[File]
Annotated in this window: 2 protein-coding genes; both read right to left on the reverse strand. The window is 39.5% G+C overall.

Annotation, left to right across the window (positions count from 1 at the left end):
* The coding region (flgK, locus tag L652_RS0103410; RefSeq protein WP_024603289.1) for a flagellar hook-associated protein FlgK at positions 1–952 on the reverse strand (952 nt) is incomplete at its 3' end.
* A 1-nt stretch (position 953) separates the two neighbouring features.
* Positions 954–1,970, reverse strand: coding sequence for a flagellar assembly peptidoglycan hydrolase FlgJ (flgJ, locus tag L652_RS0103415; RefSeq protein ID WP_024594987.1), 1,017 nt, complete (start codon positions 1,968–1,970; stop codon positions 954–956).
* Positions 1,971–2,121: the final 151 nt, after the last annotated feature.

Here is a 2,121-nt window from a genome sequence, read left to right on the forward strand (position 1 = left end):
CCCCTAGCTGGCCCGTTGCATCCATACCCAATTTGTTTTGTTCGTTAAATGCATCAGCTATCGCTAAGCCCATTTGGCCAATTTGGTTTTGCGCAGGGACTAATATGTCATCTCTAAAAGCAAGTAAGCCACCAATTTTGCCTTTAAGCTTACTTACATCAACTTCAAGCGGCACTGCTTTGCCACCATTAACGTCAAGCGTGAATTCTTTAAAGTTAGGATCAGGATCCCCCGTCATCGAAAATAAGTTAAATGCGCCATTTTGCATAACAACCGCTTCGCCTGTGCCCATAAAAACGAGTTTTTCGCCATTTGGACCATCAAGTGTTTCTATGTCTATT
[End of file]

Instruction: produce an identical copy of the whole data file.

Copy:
Annotated in this window: 2 protein-coding genes; both read right to left on the reverse strand. The window is 39.5% G+C overall.

Annotation, left to right across the window (positions count from 1 at the left end):
* The coding region (flgK, locus tag L652_RS0103410; RefSeq protein WP_024603289.1) for a flagellar hook-associated protein FlgK at positions 1–952 on the reverse strand (952 nt) is incomplete at its 3' end.
* A 1-nt stretch (position 953) separates the two neighbouring features.
* Positions 954–1,970, reverse strand: coding sequence for a flagellar assembly peptidoglycan hydrolase FlgJ (flgJ, locus tag L652_RS0103415; RefSeq protein ID WP_024594987.1), 1,017 nt, complete (start codon positions 1,968–1,970; stop codon positions 954–956).
* Positions 1,971–2,121: the final 151 nt, after the last annotated feature.

Here is a 2,121-nt window from a genome sequence, read left to right on the forward strand (position 1 = left end):
CCCCTAGCTGGCCCGTTGCATCCATACCCAATTTGTTTTGTTCGTTAAATGCATCAGCTATCGCTAAGCCCATTTGGCCAATTTGGTTTTGCGCAGGGACTAATATGTCATCTCTAAAAGCAAGTAAGCCACCAATTTTGCCTTTAAGCTTACTTACATCAACTTCAAGCGGCACTGCTTTGCCACCATTAACGTCAAGCGTGAATTCTTTAAAGTTAGGATCAGGATCCCCCGTCATCGAAAATAAGTTAAATGCGCCATTTTGCATAACAACCGCTTCGCCTGTGCCCATAAAAACGAGTTTTTCGCCATTTGGACCATCAAGTGTTTCTATGTCTATT